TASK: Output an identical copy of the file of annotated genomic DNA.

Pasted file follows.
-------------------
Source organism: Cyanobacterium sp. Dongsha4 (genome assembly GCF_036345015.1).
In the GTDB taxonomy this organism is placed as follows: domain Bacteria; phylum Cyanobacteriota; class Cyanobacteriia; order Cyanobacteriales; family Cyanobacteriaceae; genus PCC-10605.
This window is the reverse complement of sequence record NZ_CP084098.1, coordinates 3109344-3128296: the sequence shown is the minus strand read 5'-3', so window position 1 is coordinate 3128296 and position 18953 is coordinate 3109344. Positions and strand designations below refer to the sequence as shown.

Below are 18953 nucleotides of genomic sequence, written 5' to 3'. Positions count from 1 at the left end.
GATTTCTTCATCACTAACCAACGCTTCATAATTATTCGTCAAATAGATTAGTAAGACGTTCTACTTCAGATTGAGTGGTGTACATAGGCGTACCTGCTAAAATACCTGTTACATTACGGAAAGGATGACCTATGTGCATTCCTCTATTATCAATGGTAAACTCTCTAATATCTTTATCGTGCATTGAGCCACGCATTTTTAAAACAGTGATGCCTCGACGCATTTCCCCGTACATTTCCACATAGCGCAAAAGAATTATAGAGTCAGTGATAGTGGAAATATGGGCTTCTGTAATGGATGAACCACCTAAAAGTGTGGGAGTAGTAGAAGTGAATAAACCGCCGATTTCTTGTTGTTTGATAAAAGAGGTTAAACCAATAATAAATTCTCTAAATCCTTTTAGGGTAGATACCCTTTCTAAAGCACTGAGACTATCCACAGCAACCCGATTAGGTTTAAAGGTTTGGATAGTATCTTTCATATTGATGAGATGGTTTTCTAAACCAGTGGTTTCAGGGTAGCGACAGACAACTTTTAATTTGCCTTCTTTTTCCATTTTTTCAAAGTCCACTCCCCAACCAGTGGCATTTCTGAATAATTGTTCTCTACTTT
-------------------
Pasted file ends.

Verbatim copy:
Source organism: Cyanobacterium sp. Dongsha4 (genome assembly GCF_036345015.1).
In the GTDB taxonomy this organism is placed as follows: domain Bacteria; phylum Cyanobacteriota; class Cyanobacteriia; order Cyanobacteriales; family Cyanobacteriaceae; genus PCC-10605.
This window is the reverse complement of sequence record NZ_CP084098.1, coordinates 3109344-3128296: the sequence shown is the minus strand read 5'-3', so window position 1 is coordinate 3128296 and position 18953 is coordinate 3109344. Positions and strand designations below refer to the sequence as shown.

Below are 18953 nucleotides of genomic sequence, written 5' to 3'. Positions count from 1 at the left end.
GATTTCTTCATCACTAACCAACGCTTCATAATTATTCGTCAAATAGATTAGTAAGACGTTCTACTTCAGATTGAGTGGTGTACATAGGCGTACCTGCTAAAATACCTGTTACATTACGGAAAGGATGACCTATGTGCATTCCTCTATTATCAATGGTAAACTCTCTAATATCTTTATCGTGCATTGAGCCACGCATTTTTAAAACAGTGATGCCTCGACGCATTTCCCCGTACATTTCCACATAGCGCAAAAGAATTATAGAGTCAGTGATAGTGGAAATATGGGCTTCTGTAATGGATGAACCACCTAAAAGTGTGGGAGTAGTAGAAGTGAATAAACCGCCGATTTCTTGTTGTTTGATAAAAGAGGTTAAACCAATAATAAATTCTCTAAATCCTTTTAGGGTAGATACCCTTTCTAAAGCACTGAGACTATCCACAGCAACCCGATTAGGTTTAAAGGTTTGGATAGTATCTTTCATATTGATGAGATGGTTTTCTAAACCAGTGGTTTCAGGGTAGCGACAGACAACTTTTAATTTGCCTTCTTTTTCCATTTTTTCAAAGTCCACTCCCCAACCAGTGGCATTTCTGAATAATTGTTCTCTACTTT